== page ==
Report of Major James C. Gordon, Second Battalion, First Georgia
NEAR MISSIONARY RIDGE,
October 4, 1863.
SIR: I have the honor to make the following report of operations of Second Battalion, First (Confederate) Regiment Georgia Volunteers, in the battle of Chickamauga, on Saturday and Sunday, September 19 and 20:
First day (Saturday, 19th) I carried into action about 165 men.
I formed into line according to instructions from brigade commander in my proper place, Fifth Georgia Regiment on my left and Scogin's battery on my right. Immediately I was ordered forward. I had advanced my line of battle about 150 to 200 yards, when we met the advancing columns of the enemy, who immediately opened fire on us. I remained in this position about thirty minutes under a heavy fire from the enemy's small-arms, at the same time steadily firing into them, both officers and men behaving gallantly, when his lines gave way. I followed them for about one-fourth of a mile, passing their original line, where their baggage was piled up, when they made a stand, fighting for about an hour, as near as I could judge, when they gave way the second time. I pursued them again for several hundred yards, when they made another stand, fighting for some time, when an order was given for the command to fall back. By whom the order was given I have not been able to ascertain. The men being well nigh out of ammunition, the command began a retrograde movement, and moved back some several hundred yards, when they were rallied and moved forward again, fighting valiantly the whole time until the ammunition was entirely exhausted, when (after having received orders to do so) I brought the command off in good order to near our original line of battle. A short while afterward the enemy advanced on us, but with the assistance of a battery planted on the left of our brigade they were gallantly repulsed. Later and near sunset they advanced on us again, but just then re-enforcements having arrived (being, I learned, a part of Cleburne's division) they were again repulsed and driven from that part of the field. The line then established by our brigade was in advance of and covering the greater portion of the field we had fought over during the day.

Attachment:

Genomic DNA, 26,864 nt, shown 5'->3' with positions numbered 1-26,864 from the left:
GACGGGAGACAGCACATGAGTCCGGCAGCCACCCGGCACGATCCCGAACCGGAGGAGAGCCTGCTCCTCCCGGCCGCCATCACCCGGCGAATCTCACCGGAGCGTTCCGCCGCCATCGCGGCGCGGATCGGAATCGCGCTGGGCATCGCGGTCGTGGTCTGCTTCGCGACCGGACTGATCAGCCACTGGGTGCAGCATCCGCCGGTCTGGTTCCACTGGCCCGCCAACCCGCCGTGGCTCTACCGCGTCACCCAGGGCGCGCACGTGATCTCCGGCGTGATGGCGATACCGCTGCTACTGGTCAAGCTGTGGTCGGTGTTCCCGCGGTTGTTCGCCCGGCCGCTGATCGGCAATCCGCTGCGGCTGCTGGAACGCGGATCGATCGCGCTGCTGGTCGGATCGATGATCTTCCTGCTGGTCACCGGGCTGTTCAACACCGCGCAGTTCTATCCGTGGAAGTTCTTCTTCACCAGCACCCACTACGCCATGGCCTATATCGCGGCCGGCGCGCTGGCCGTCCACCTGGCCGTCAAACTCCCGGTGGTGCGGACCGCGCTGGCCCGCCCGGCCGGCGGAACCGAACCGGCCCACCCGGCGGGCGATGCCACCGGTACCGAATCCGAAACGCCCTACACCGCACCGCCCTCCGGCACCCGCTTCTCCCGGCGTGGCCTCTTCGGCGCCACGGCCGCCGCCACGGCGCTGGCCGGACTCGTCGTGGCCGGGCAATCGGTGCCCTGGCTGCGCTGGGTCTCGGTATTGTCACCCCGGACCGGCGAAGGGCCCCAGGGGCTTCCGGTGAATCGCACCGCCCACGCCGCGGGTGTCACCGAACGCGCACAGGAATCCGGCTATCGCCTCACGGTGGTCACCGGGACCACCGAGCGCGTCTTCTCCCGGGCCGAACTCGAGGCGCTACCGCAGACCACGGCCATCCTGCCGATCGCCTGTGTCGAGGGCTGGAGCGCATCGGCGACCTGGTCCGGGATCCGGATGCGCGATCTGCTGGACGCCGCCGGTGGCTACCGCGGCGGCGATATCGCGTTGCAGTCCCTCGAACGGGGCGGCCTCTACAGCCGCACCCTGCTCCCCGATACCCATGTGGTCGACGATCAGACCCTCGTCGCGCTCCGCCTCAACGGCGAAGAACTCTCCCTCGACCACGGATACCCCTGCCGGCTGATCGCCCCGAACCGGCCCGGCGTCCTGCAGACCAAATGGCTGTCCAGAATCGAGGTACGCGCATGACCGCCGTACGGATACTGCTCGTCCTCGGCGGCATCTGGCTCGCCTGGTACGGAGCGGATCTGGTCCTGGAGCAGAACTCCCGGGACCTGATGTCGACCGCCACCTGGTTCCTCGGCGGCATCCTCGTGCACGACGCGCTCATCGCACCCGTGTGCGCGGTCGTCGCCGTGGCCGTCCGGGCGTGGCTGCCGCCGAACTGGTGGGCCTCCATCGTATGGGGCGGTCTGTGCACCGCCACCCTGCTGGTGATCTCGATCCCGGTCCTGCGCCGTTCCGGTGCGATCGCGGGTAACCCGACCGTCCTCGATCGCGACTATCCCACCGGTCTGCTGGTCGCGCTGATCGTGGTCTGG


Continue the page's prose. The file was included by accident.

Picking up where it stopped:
My officers and men all acted gallantly and did their part well with a very few exceptions. I can only regret the retrograde movement made early in the day when there was really no necessity for it, and can only offer as an excuse that the men were well nigh out of ammunition and had been looking when that supply was exhausted they could not bear the enemy's fire and would be compelled to fall back, and when they heard an order given to fall back, they did so without waiting to know where the order started. The regiment on my right had begun a backward movement, as also did the one on my left. Each had gone some distance before my command began the backward movement. However, in justice to the command on my right, I would say that they did not move back as far as we did until they halted, made a stand, and fought most valiantly. The movement of the command on my left was, however, about the same as my own.
My loss in this day's engagement was about 9 killed, 26 severely wounded, and 31 slightly wounded.